Blue Rose Code is the creative guise of Edinburgh-born singer-songwriter Ross Wilson, whose fan-base (affectionately named ‘the lovers’) has been growing steadily since the release of his first album, North Ten, in 2013. For his fifth studio album, With Healings Of The Deepest Kind, recorded in the iconic Castlesound Studios, Wilson took full control of the production and assembled a band drawn from the cream of Scotland’s jazz, folk and rock players (most of whom will be familiar to Blue Rose Code aficionados). During the early stages of making the album, Wilson was beset by serious personal issues and it is testament to his resilient spirit, and the loving care of special friends, that he recovered to produce what I believe to be his strongest album so far.Read More
Attending the opening night of the Scottish Queer International Film Festival for the first time at the Glasgow Film Theatre, there was a buzz about the evening. As well as screening seven films that focus on queer or transgender identity they have clearly made a point to improve their accessibility, with a brief note from the access and engagements officer at the beginning of the night. Subtitles on all films and silent spaces for those that require the escape, making the festival pleasant for all, for this is just the opening night.Read More
There are three options when presenting a Christmas ballet, especially Cinderella… Appeal to those for whom this kind of theatre visit is a rarity – or indeed a one off. Fill it with glitz, glitter and every familiar trope and expectation of the dearly loved story, complete with opulent costumes and epic, grandiose sets. Second, take a fresh look at the narrative with a starker, darker, more real and arty interpretation, likely to please frequent ballet goers who tire of samey, traditional versions of well known classics they’ve seen so many times. Third, do something in between. Scottish Ballet’s 2018 festive offering takes this latter option and while it’s undoubtedly impressive, I fear the middle ground doesn’t quite leave us satisfied.Read More
“I have been angry for a very long time,” says Louise Oliver, in a firm and steady tone. Looking around at the current cultural discourse, with the #MeToo and Time’s Up movements gathering speed and acquiring as many detractors and supporters along the way, it may be hard for some to remember a time before this landscape. However, this anger has been building for a long time and is finally not only being noticed but also heeded. That is the nature of a cultural shift, much like the tectonic plates. Slight movements, barely noticeable, before, one day, unpreventable and irrevocable change.Read More
The Violet Kind have released EP OXTR, via Kindness Records to shout a powerful message about rape culture, pushing boundaries, about those that survive and come out the other side of sexual violence.
The band spoke with The Fountain about how they acquired their name, their favourite gig at The Old Hairdressers and what we are likely to expect from them later in the year.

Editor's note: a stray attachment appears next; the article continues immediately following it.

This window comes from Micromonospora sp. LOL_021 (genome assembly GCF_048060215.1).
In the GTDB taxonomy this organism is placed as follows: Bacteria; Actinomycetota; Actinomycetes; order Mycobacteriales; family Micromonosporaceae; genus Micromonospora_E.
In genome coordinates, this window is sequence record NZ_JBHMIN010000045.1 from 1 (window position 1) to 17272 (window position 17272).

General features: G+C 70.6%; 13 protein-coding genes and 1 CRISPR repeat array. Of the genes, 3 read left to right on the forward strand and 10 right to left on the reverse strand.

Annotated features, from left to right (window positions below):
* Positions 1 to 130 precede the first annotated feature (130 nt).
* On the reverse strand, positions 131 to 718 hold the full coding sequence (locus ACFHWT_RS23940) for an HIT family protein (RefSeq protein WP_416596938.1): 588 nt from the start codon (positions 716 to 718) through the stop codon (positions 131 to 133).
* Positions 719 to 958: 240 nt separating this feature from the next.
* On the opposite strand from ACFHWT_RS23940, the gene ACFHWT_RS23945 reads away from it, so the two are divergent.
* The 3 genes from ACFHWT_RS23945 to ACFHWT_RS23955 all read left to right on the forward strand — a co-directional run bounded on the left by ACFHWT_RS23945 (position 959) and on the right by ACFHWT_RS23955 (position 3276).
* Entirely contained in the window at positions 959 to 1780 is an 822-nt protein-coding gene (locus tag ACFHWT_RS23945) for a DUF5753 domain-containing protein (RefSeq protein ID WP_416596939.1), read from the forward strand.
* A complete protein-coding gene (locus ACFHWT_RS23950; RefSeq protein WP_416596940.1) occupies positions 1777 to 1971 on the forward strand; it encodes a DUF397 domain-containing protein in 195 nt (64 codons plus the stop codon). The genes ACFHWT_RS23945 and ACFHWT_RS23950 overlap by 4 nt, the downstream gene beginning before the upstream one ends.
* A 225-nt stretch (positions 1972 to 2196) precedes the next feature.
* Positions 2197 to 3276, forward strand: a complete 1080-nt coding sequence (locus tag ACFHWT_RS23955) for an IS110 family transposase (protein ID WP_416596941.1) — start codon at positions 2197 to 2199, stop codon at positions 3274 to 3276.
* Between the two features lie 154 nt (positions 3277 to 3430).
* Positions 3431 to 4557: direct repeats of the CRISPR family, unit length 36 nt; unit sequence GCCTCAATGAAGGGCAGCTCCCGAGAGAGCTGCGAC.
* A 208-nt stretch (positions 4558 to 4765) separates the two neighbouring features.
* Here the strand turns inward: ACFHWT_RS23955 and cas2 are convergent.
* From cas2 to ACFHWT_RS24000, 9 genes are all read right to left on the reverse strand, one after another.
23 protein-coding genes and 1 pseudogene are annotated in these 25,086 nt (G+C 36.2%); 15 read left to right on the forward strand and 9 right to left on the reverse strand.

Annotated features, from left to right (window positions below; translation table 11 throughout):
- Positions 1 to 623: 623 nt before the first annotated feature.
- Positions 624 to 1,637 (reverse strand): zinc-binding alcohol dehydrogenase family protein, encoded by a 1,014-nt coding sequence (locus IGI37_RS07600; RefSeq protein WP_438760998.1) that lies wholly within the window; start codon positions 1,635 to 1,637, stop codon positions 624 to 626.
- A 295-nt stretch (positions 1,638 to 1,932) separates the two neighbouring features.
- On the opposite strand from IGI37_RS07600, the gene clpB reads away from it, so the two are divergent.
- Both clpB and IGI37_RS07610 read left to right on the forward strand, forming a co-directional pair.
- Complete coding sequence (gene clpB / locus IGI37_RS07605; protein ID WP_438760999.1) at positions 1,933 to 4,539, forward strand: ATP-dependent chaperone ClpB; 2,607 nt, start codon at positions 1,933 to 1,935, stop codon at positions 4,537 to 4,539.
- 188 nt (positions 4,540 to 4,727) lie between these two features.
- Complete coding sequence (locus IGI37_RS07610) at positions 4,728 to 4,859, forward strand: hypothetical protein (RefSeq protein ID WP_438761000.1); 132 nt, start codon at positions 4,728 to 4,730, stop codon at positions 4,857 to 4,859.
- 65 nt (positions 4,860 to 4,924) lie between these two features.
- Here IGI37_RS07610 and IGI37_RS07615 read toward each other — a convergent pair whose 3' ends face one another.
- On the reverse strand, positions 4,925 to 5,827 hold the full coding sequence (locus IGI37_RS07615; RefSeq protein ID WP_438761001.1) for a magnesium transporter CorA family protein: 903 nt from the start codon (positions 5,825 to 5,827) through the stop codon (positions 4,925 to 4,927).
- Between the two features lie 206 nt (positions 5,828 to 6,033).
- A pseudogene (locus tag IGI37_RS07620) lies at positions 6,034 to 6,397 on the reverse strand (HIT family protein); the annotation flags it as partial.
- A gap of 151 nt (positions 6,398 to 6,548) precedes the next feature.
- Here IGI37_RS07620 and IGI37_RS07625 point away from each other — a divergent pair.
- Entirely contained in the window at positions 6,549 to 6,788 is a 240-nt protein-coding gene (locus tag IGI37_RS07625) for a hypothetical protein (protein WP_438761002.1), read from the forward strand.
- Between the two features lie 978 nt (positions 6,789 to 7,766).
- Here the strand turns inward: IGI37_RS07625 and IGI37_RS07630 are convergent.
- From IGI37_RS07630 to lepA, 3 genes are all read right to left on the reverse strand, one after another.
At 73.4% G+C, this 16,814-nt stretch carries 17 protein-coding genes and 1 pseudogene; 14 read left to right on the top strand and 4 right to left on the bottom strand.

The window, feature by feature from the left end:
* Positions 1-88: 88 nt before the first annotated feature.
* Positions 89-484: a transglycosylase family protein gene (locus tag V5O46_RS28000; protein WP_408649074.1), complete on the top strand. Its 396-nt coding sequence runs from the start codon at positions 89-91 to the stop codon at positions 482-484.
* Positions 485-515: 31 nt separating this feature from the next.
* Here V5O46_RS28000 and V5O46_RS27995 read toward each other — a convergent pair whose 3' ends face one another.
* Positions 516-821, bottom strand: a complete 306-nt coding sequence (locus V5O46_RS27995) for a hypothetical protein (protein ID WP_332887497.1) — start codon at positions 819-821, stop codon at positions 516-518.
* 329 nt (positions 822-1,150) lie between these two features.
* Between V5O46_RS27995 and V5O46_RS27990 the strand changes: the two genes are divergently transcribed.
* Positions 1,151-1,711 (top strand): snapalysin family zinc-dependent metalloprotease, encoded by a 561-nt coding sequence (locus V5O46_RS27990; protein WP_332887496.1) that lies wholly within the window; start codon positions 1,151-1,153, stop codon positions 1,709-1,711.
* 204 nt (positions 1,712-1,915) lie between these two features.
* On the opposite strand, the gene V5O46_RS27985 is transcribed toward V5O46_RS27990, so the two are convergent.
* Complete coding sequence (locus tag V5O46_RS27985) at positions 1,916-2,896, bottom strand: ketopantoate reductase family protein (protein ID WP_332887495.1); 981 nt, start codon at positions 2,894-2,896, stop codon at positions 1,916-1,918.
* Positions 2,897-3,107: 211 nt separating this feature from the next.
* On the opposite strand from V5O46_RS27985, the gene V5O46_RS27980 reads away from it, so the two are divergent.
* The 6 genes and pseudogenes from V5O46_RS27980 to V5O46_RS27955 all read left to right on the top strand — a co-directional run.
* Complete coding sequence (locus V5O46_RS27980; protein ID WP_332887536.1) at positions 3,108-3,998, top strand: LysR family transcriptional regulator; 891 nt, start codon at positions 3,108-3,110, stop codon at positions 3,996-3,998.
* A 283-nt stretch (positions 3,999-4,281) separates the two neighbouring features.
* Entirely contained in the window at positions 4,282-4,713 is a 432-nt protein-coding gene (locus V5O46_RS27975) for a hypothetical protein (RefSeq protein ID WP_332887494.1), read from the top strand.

Co-founder, editor and designer of The Moth magazine, Rebecca O’Connor, has a novel out next month, which centres around an adolescent in small town Ireland in the nineties. Published by Canongate Books, He Is Mine And I Have No Other is a tale of first experiences whilst living out in the back of beyond.
Rebecca spoke with The Fountain about how she finds editing helps with the writing process and how the novel is intrinsically linked to her past, having written it many years prior.
When I heard Belle and Sebastian’s first EP, as an opinionated teenager, I dismissed it as sounding too much like Love’s Forever Changes. I was similarly sniffy about subsequent releases declaring them as too ‘Fey’ and ‘Arch’ and I refused to reconsider my position. I was just too cool for Belle and Sebastian and too cool for school (although my mum did still insist I attend).Read More
To anyone who hasn’t been to one of Stewart Lee’s shows before it’s worth pointing out that in his stand up Lee plays an amped up version of himself that is more bitter, angry and insufferably woke than he is in person, and in the process he often berates and taunts the audience. Tonight is no exception as he kicks thing off by threatening to do hilariously unspeakable things to any mobile phones he finds in use during the performance.Read More
Jan Rutherford: Those writing now for digital media can transfer skills to those who are not digital natives
Creative Scotland and Scottish Review of Books have for the second time round requested submissions for their Emerging Critics programme, which provides a mentoring opportunity to enable an new generation of reviewers in Scotland.
Jan Rutherford from the Scottish Review of Books spoke with The Fountain about the change in programme, the programme in more detail and who it is geared towards.
On arrival at the East Gate of Princes Street Garden we were met with a queue of maybe 50-100 people. Although the night was cold, I was wrapped up warm and the traffic and huddle of people kept the temperature bearable. What was less bearable was the Scottish tat shop across the street that on a loop played Wham’s Last Christmas on a loop for the entire duration of us waiting in the queue – approximately 20-30 minutes. I felt sorry for the poor folk who work there.Read More
If you value our reviews, interviews and content, please consider supporting the site with a donation of your choosing.
Review: The Human Factor
Review: Adventures with the Painted People
Review: Utopia Avenue by David Mitchell
Review: Dance With Oti by Oti Mabuse and Samara Hardy
Review: Neu! Reekie! The Exhibition